Search engines dictate businesses to provide an optimised website for end users. Subsequently, consumers expect a smooth user experience.
Modern internet users expect business websites to keep up with their demands for speed and ease of use. Research has shown that the average internet user will wait no longer than three seconds before they give up and choose a different website.
These demands of consumers and search engines have promoted businesses to invest in a process known as Search Engine Optimisation or SEO.
There are several layers to optimisation, both on-page and off-page. The good news is that most SEO techniques can be implemented by making a few simple changes. There are also some technical strategies you can adopt.
So whether you already have a website and need it to perform better in search engines, or whether you’re just starting out on your SEO journey, this article will help you to optimise your website.
1. Rethink Content
It’s well known in circles that ‘content in king’. However, publishing content for the sake of bloating your blog with content is not a good strategy. Content should be high-quality and visually engaging.
First of all the headline of the article should entice the reader to click on the link. The best titles promise to answer a question visitors have or raise curiosity which compels readers to want to know more.
Images play a key role in drawing visitors into a piece of blog content as well. High-quality, engaging images should be placed periodically through your post to break up the content into smaller chunks.
Search engines also prefer long-form content. The general thinking is that the more words a piece of content have, the more information it provides for the reader. And therefore, the more valuable it is to the reader. Two thousand words seem to be a reasonable word count that will outdo your competitors.
If your website has a lot of images in the article, however, consider making them bot-friendly by using an image compression tool such as ImageOptim, JPEGmini, and Kraken. This will maintain the image quality but reduce the processing time. When a web browser has to process more data, it slows the load time down.
2. Change your Host
Most small businesses use shared hosting, whereby their website is delivered through the same hardware as many other websites. This method is cheap, and many hosts are available in this crowded market.
If your website is slow, it could be because your hosting service has piled too many websites onto a shared server. When your share bandwidth with thousands of others users, it slows down your website – just like the internet is slow when too many people are on the same Wi-Fi network.
Before selecting a host, conduct a proper audit to determine which hosts provide fast download speeds and good customer service.
3. Content Delivery Networks
For most websites, when somebody attempts to connect to your website, the connection will be made through the same hardware as every other user. At busy times, it is easy for this one bit of hardware to become overwhelmed and for the user to face delays.
Content Delivery Networks (CDN) are the perfect solution, whereby your website is delivered through hardware distributed globally. This ensures the user can connect to hardware that is geographically closer to them.
4. Deal with 404 Errors
A complicated but vitally necessary optimisation for all businesses is to prevent the emergence of 404 errors. 404 means “page isn’t found” and comes up when a user attempts to enter a page that doesn’t exist.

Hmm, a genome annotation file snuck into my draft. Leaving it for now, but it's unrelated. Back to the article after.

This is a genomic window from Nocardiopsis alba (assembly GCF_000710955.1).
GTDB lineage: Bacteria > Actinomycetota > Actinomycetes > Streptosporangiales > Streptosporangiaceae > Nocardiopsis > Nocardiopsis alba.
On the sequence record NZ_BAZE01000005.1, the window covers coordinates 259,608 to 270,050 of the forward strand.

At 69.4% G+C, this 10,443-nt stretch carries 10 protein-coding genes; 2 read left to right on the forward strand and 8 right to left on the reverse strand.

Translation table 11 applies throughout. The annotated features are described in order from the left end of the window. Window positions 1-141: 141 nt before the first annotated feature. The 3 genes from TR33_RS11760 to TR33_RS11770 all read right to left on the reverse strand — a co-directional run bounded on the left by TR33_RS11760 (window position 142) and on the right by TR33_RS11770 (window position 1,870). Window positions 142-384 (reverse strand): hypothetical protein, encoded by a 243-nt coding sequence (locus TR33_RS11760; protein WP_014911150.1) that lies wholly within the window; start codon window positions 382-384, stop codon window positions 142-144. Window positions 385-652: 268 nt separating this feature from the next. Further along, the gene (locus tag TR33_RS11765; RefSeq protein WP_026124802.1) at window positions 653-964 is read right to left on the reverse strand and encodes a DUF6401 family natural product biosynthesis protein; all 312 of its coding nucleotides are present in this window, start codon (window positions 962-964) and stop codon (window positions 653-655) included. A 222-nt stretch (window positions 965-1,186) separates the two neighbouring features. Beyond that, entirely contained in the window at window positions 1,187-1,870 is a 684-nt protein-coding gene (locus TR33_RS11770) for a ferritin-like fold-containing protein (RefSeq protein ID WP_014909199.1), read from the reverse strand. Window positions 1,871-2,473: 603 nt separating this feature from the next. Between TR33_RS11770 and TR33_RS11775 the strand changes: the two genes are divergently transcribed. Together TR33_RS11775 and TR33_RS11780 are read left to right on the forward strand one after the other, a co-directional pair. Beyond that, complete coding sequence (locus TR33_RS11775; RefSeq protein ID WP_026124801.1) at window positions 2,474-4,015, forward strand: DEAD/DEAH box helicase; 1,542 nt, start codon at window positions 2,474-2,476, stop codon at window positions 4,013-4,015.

Many of these errors are not your website’s fault, with 45.87% of 404 errors emerging because of a mistyped web address. However, 17.58% of 404 errors emerge because a link in your website has broken. These errors are deeply embarrassing as they show a lack of care in your website creation.
Fixing these errors will require you to find them and then commission IT support to repair the link. Some tools, such as Google Webmaster Tools (GWT), can help you to find these errors before customers do. 404 errors erode customer trust.
5. Maintain Plugins
Building a website typically involves installing a raft of plugins that enable the website to function in various ways. However, like all software, plugins are updated with new versions. This is usually to improve the functionality of the app or to secure a vulnerable gateway that hackers could exploit.
Unless you perform regular plugin updates, outdated versions are likely to have a negative impact on your website. This can occur in all manner of ways. Some plugins will even take your website offline.
The issue some small business owners will encounter is that the plugin needs updating so often. The more plugin your website needs, the more often you will need to perform updates. And this can be time-consuming unless you have an employee that is dedicated to maintaining your website to ensure that it performs at optimum levels.
The other option is to use a patch management service which takes care of updates for you. This option ensures your website does not run into any functional errors simply because you don’t have time to update check the backend of your website for plugin updates.
Business websites are not that expensive to build and run, but if you put in the investment but don’t get any return from it, an unoptimised website starts to feel expensive.
For the most part, you can optimise the website easily enough by yourself. Knowing how to create on-page SEO content is a good starting point. If you don’t have the technical know-how to perform off-page SEO speak with a professional to handle that side of things for you.
However, don’t ignore web optimisation. If you neglect to ensure that your website functions properly, you will have paid for a marketing tool that simply does not deliver. And most small businesses rely on their website to get noticed.